When Can an Officer Make a DUI Arrest Without a Warrant?

In almost all DUI cases the police officer will make an arrest without an arrest warrant.  To make a lawful arrest the police officer must have "probable cause" to believe the person was driving under the influence of alcohol (DUI).  Arizona has codified this probable cause requirement in Arizona Revised Statute §13-3883. 

Arizona courts have defined probable cause as "such a state of facts as would lead a reasonable man of ordinary caution or prudence to believe and consciously entertain a strong suspicion of guilty." State v. Emery, 131 Ariz. 493, 642 P.2d 838 (1982).  When the constitutional validity of an arrest is challenged, the court must decide if the facts available to the officer at the moment of arrest “warrant a man of reasonable caution in the belief” that an offense has been committed. Carroll v. United States, 267 U.S. 132, 45 S.Ct. 280, 69 L.Ed. 543 (1925).  In DUI cases, the determination to arrest is based on the what the officer has observed at the time of arrest.  At that time, was it reasonable for him to believe the person was driving under the influence of alcohol?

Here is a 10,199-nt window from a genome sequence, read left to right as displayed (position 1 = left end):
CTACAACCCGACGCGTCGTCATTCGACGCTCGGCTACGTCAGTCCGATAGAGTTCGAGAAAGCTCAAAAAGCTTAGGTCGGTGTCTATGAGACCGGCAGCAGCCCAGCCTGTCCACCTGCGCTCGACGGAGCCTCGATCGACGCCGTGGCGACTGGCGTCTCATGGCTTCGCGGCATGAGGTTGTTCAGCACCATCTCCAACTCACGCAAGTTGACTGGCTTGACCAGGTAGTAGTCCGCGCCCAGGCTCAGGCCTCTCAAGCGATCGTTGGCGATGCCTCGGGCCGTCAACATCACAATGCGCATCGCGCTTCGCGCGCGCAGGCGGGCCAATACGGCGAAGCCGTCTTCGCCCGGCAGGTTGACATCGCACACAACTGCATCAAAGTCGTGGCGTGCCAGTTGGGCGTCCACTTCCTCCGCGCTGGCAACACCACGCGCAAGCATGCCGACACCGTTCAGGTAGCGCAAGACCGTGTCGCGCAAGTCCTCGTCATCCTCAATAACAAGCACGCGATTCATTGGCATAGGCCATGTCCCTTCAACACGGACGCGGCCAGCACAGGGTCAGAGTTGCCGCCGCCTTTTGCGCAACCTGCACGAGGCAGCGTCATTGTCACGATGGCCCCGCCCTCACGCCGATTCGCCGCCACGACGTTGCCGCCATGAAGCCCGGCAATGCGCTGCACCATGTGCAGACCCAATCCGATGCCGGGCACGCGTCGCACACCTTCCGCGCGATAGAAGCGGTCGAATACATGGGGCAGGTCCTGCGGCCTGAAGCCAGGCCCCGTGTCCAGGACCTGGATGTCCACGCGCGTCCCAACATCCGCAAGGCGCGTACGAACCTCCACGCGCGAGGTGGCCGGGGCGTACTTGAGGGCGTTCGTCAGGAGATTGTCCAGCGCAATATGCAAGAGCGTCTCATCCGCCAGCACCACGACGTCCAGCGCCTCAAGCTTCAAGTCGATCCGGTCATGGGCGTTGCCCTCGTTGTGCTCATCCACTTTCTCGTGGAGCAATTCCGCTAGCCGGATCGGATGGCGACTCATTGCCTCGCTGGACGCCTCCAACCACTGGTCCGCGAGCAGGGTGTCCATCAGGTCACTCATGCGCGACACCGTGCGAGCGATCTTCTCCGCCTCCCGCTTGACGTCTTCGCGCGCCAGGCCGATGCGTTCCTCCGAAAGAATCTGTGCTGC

However, a warrantless search is presumptively unreasonable under the 4th amendment “subject to only a few specifically established...exceptions.” State v. Fisher, 141 Ariz. 227, 686 P.2d 750 (1980).  The same holds true to Article 2 §8 of the Arizona Constitution. State v. DeWitt, 184 Ariz. 464, 910 P.2d 9 (1996).

In order for a police officer to make an arrest for DUI he must have actually observed specific symptoms of impairment.  After making these observations, it must be reasonable for the officer, based on his training, to make the arrest.  A mere hunch or unsupported suspicion is not enough to make an arrest.  The facts surrounding any field tests performed at the scene will be strongly considered in making the determination of probable cause.

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